Remote health professionals encounter many challenges associated with delivering care in poorly serviced remote locations and working across cultures. Despite an identified need for the assessment practices of health and social care professionals to accommodate cultural differences, and for staff training in the area, deficits in preparing the remote workforce for assessment remain. This paper combines the results of two qualitative studies to consider current and improved approaches to preparing and supporting staff for conducting assessments in remote and Indigenous settings. Study A focused on aged care assessment practices within the remote Aboriginal context of Central Australia, and Study B focused on the practice for assessing cognition among Aboriginal Australians in the Northern Territory. Our secondary analysis of these combined data sets provides valuable information to improve planning of approaches to preparing staff for assessments in these contexts. We report themes relating to three categories: the assessment workforce, current approaches to preparing assessment staff, and cross-cultural knowledge/skill. We discuss which areas require more detailed attention to prepare staff for this work - such as critical reflection and cultural safety - as well as how this may best be achieved - such as through the inclusion of cultural supervisors in practitioners' supervision models, and in follow-up components to workshop models.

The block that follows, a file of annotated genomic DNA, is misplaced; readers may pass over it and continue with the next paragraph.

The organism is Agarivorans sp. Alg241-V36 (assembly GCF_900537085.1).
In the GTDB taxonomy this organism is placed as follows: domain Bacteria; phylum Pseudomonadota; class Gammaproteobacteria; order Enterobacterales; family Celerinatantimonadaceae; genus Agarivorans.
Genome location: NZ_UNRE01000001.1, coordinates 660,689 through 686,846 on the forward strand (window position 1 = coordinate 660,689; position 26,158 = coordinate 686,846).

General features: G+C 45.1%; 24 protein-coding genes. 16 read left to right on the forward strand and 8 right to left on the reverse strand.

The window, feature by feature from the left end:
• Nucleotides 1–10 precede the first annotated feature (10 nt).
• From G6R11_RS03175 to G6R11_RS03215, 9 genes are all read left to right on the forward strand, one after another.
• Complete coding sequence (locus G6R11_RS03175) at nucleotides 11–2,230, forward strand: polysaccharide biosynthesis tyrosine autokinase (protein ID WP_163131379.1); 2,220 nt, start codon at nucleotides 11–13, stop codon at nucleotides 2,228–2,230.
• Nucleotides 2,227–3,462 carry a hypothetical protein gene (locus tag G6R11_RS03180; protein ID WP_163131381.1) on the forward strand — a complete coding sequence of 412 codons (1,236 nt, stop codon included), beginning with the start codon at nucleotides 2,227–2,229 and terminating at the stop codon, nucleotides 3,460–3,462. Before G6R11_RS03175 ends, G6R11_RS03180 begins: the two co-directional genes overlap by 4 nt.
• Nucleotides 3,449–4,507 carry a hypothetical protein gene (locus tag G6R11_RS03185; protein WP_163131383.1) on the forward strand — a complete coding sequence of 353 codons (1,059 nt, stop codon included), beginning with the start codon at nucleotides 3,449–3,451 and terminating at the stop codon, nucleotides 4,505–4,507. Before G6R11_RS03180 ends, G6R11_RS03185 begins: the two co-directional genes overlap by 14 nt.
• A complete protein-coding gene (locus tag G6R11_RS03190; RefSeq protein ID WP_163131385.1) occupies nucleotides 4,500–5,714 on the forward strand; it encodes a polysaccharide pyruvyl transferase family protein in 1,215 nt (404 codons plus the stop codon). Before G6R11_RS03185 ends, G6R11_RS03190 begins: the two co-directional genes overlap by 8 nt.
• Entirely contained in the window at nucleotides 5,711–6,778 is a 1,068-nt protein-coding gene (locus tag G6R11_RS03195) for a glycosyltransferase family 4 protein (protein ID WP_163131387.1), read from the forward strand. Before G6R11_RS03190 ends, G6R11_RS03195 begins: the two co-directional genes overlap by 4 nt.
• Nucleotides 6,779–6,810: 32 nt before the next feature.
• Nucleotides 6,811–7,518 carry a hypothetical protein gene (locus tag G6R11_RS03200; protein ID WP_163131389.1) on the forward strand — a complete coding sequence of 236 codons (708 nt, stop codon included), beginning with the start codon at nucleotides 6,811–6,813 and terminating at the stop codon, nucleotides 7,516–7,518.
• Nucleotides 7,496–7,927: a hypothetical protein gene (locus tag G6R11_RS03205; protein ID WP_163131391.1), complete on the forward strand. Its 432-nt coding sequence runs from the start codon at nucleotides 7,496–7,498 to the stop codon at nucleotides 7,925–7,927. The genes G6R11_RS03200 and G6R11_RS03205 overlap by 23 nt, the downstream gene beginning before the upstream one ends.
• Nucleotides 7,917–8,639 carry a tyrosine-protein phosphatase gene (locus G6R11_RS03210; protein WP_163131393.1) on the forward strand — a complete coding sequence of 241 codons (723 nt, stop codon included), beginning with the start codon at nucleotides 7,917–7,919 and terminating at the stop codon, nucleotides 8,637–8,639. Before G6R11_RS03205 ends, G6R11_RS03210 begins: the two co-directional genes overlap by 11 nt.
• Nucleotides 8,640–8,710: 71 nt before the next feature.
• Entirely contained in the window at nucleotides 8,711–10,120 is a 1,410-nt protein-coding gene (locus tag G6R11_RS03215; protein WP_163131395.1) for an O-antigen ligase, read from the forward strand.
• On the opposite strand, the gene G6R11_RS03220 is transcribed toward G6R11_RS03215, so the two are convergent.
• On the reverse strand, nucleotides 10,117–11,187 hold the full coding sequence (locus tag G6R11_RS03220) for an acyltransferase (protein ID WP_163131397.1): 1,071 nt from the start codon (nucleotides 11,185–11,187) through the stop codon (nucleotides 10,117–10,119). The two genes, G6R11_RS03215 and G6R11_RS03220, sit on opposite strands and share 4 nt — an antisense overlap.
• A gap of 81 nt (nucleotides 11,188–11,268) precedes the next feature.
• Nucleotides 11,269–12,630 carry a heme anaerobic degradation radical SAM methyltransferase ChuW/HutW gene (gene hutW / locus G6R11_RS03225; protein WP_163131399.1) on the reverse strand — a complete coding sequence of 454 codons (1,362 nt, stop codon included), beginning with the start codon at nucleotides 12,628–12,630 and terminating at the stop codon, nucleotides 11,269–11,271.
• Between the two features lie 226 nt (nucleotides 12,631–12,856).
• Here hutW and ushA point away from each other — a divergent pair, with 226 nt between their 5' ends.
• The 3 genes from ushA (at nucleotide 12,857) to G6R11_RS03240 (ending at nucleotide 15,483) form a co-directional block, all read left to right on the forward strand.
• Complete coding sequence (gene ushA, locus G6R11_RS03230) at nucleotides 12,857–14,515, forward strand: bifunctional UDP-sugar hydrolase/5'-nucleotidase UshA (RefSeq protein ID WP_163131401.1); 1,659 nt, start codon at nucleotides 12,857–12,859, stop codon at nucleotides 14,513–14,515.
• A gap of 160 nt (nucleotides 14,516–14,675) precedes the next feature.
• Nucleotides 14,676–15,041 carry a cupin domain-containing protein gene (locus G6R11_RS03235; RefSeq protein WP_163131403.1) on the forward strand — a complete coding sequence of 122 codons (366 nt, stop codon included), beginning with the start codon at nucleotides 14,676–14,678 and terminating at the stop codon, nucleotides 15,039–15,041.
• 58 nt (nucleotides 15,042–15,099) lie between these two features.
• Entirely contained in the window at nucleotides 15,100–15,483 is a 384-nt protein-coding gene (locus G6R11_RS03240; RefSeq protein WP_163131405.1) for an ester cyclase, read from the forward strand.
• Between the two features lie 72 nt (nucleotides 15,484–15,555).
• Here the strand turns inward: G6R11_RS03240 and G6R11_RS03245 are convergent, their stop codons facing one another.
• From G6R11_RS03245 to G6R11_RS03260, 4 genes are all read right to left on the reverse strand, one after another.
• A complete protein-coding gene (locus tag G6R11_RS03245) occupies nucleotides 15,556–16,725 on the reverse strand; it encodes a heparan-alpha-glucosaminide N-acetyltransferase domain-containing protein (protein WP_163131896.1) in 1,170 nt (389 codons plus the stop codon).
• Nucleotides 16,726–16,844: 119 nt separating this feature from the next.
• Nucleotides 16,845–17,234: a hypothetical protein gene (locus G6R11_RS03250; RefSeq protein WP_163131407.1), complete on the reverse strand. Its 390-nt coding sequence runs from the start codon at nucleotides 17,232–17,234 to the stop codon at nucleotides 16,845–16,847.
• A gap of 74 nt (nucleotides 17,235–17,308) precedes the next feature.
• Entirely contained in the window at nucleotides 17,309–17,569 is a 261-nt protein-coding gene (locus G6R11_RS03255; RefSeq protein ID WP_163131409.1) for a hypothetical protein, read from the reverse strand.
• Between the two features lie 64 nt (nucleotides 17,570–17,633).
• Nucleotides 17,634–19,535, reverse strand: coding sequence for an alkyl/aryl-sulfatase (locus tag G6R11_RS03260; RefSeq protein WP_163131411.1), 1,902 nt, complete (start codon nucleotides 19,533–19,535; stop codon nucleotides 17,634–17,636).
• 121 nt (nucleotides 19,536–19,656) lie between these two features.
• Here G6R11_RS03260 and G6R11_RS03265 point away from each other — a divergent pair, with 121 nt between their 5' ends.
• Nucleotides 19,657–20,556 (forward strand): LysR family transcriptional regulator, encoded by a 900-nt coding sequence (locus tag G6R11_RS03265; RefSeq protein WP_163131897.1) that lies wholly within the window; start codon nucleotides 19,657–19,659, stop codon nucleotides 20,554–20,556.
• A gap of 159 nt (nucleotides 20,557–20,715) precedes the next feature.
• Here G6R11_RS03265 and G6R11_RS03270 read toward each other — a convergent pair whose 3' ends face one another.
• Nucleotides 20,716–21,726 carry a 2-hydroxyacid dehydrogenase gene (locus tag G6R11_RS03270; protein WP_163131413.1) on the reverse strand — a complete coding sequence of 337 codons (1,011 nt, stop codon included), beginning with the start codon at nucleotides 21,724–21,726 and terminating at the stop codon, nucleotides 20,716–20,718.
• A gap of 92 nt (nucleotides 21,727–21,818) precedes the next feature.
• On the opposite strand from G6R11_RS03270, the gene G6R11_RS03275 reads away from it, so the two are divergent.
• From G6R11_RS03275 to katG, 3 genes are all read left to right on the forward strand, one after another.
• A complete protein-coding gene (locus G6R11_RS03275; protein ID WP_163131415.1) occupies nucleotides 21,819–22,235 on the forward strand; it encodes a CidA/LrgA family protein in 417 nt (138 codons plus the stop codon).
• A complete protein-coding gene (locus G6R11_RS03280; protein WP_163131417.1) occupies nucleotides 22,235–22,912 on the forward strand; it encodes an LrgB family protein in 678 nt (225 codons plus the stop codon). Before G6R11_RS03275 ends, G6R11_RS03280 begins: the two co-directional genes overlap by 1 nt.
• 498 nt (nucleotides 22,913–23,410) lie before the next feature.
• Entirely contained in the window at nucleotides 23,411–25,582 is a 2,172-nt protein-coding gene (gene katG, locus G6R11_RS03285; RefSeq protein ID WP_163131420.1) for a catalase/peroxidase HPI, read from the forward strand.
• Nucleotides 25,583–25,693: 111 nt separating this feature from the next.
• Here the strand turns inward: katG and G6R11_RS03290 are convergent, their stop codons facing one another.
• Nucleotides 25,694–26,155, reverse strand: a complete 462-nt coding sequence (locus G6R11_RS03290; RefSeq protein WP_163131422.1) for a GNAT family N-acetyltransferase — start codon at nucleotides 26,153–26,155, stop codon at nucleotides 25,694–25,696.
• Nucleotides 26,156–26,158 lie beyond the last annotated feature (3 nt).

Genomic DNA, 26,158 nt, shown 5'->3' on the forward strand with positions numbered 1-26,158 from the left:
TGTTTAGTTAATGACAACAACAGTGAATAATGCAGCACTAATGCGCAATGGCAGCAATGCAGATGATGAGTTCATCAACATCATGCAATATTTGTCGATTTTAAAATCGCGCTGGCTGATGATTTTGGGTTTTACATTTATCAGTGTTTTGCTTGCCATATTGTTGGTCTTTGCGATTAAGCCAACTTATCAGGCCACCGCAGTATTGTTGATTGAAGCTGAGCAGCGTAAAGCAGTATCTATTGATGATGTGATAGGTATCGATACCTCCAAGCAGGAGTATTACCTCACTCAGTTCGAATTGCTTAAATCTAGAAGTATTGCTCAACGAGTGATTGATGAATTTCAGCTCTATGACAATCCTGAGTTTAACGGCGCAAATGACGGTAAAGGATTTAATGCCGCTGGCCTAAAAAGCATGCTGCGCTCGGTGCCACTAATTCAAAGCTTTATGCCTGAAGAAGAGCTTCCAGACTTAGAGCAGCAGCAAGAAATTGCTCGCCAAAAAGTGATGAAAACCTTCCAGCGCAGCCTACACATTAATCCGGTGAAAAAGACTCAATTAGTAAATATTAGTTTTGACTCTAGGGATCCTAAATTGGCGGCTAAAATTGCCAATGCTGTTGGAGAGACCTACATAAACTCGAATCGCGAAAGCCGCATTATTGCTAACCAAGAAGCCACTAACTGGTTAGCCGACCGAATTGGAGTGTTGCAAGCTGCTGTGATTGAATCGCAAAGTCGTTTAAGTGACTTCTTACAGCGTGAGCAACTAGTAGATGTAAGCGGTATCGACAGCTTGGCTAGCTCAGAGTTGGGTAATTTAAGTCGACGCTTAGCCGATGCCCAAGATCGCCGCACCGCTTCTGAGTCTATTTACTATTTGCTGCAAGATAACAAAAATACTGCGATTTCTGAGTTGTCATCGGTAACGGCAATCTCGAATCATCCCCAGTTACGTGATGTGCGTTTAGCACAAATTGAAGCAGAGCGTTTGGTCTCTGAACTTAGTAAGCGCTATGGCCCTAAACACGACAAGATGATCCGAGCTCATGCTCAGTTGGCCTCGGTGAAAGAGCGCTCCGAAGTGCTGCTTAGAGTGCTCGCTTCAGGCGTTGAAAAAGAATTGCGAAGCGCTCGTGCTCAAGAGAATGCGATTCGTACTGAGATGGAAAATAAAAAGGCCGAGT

|Number of pages||21|
|Journal||Australian Journal of Social Issues|
|Publication status||Published - 2014|